We need to expand UAV use in humanitarian aid, not restrict it

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When a 7.8-magnitude earthquake struck Nepal in April 2015, the mountainous East Asian nation was woefully underprepared. Just 5,000 relief workers and rescuers scrambled to assist the nation's 8.1 million affected people, more than a quarter of Nepal's population.

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Thankfully, experts from Ontario, Canada-based GlobalMedic arrived with a fleet of mechanical marvels: unmanned aerial vehicles (UAVs), or drones. Equipped with thermal imaging cameras, these UAVs quickly identified thousands of survivors among Nepal's ruined cities and temples.

But despite their humanitarian applications in disasters from Typhoon Haiyan to California's wildfires, UAVs have a less-than-stellar reputation. Unfortunately, many people see them as military weapons that kill indiscriminately, rather than humanitarian tools.

An undeserved reputation

While UAVs' controversial image stems from their military roots, the advanced mapping and imagery that UAVs provide at disaster scenes has been an object of suspicion, too. After all, this data could be abused if obtained by terrorist groups.

On top of that, connections between humanitarian aid and political objectives have drawn ire for UAVs. The United Nations Organization Stabilization Mission in the Democratic Republic of the Congo (MONUSCO) is a prime example. The U.N. has used UAVs to survey Congo's borders, and they've helped combat Ugandan Allied Democratic Forces rebels. Now, MONUSCO wants to use those UAVs for humanitarian aid, but many international NGOs have decried this repurposing, claiming it muddies the waters between military and NGO objectives.

UAVs to the rescue

The stigmas surrounding UAVs shouldn't dissuade us from using them to save lives, however.

UAVs can be controlled remotely and access scenes that people can't. What's more, they incur a mere fraction of the cost and risk that traditional search-and-rescue operations do. UAVs are uniquely placed to revolutionize how humanitarian aid is delivered worldwide.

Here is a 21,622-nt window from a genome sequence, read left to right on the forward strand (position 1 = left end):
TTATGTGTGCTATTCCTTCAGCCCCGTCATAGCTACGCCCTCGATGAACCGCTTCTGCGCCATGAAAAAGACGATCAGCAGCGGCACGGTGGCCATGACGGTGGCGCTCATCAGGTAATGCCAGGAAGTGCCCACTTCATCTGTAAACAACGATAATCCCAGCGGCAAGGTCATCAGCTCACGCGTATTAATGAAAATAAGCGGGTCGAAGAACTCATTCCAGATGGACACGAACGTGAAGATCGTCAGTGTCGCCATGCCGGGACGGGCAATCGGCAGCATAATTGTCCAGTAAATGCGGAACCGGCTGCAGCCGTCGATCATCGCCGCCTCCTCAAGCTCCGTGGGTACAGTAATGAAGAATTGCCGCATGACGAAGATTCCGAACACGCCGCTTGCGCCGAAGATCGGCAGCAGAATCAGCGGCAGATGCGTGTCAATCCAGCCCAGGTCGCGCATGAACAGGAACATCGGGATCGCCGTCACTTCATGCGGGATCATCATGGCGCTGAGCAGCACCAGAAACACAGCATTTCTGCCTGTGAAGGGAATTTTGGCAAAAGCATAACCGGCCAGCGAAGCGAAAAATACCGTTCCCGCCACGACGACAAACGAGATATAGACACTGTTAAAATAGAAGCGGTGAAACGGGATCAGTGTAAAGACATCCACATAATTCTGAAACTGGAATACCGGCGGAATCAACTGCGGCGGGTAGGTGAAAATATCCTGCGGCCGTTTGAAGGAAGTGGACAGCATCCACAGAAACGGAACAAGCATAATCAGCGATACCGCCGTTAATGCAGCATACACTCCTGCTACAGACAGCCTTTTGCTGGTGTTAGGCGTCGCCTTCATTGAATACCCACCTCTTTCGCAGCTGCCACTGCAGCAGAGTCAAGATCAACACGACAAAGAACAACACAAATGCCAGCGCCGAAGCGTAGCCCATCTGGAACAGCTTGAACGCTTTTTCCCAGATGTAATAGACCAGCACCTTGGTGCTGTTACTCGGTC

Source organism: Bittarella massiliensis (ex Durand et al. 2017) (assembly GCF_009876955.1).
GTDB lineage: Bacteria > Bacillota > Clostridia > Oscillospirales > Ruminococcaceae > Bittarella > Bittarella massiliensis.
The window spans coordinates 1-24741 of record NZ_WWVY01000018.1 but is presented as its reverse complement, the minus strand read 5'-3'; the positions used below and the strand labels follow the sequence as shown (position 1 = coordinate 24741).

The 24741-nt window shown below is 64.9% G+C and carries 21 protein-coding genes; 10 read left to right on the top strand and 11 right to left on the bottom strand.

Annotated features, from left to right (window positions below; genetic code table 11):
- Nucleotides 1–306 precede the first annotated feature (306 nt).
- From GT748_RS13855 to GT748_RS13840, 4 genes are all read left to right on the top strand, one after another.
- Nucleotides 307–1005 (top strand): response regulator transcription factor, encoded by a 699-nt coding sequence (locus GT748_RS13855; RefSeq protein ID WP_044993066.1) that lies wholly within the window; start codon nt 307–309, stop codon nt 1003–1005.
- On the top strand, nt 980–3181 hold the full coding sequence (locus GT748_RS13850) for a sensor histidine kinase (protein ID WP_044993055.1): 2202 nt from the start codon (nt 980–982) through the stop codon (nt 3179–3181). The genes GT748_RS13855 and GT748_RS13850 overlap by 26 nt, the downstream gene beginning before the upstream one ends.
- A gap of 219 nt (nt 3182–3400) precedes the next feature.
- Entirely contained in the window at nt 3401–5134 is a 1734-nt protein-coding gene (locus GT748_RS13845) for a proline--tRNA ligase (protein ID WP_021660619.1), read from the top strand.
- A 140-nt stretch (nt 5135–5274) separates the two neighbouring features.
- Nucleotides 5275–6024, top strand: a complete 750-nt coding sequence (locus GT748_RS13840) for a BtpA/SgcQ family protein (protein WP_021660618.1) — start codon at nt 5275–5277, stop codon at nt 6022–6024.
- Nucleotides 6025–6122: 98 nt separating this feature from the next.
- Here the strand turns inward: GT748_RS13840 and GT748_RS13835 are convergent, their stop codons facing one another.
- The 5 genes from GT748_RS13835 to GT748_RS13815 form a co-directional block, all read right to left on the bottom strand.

• 3-D mapping: In the Philippines after Typhoon Haiyan, UAVs were used to map the country, detailing topography with sub-decimeter accuracy. These maps were a boon to rescue efforts, which would have had to rely otherwise on 10-year-old satellite imagery or hand-drawn community maps. This approach can be used to create flood maps in areas lacking elevation data.
  • Communication networks: Developed by researchers at the University of North Texas, UAVs with directional Wi-Fi antennas can provide Internet access to disaster-torn areas within a 3.1-mile radius. This is critical for communication between rescue teams and for keeping disaster victims informed.
  • Preventive aid: UAVs can even be used to detect land mines and disarm them, potentially saving thousands of civilians' lives in war-torn areas.
  • Environmental monitoring and safety: Developing areas commonly rely on local resources for financial support, and UAVs can improve workers' safety when safety precautions are otherwise lacking. For instance, British-Australian mining giant Rio Tinto is using UAVs to assess stockpiles, inspect power lines and examine geological formation around mines — for about one-tenth of the per-hour cost of a helicopter.

Take action to expand UAV use

UAVs offer a landmark opportunity to assist the developing world. For example, a purpose-designed fleet of UAVs could combat an Ebola virus outbreak in West Africa by delivering much-needed materials, such as chlorine, body bags and gloves, without putting additional lives at risk.

Advocates for humanitarian UAVs should point to real-world examples of UAVs saving lives, such as in the Philippines or Nepal. By triaging and storing UAV fleets in disaster-prone areas, we can strengthen disaster preparedness initiatives and empower locals to be the true first responders. The more visible humanitarian UAV use becomes, the more quickly stigmas will fade.

Environmental groups can use UAVs to analyze soil erosion and map flood plains, then offer the data without charge to local governments and agricultural organizations. UAVs can also be used to monitor poaching activities, protecting endangered species in vast rural areas.

These stories are powerful on their own, but their true value is in shaping the narrative of UAVs as a tool for good. With increased awareness, recipients and donors will only become more comfortable with UAV technology.

Education is the key

A lack of education (and the abundance of misinformation) concerning UAVs is at the heart of the controversy around humanitarian UAVs. To combat misperceptions that UAVs are solely military weapons, we need to inform aid recipients and donors about UAVs' humanitarian potential.

At my organization, we know putting technology on the frontlines of humanitarian aid also means ensuring that local governments and communities respect and trust the technology. But more than that, it means working to shape domestic and international policy in favor of humanitarian UAVs. We actively engage with the U.N. in an effort to ensure our voice is heard.

If we truly want to help disaster victims, we need to expand humanitarian UAV use, not restrict it. Let's reeducate the world about UAVs to ensure no disaster goes without lifesaving eyes in the sky.

Chang is CEO of Linking the World, an international humanitarian aid organization with a focus on aid, empowerment and advocacy. The HALO (Help and Locate Operations) program identifies, assesses and applies current and future technologies in humanitarian and disaster scenarios.

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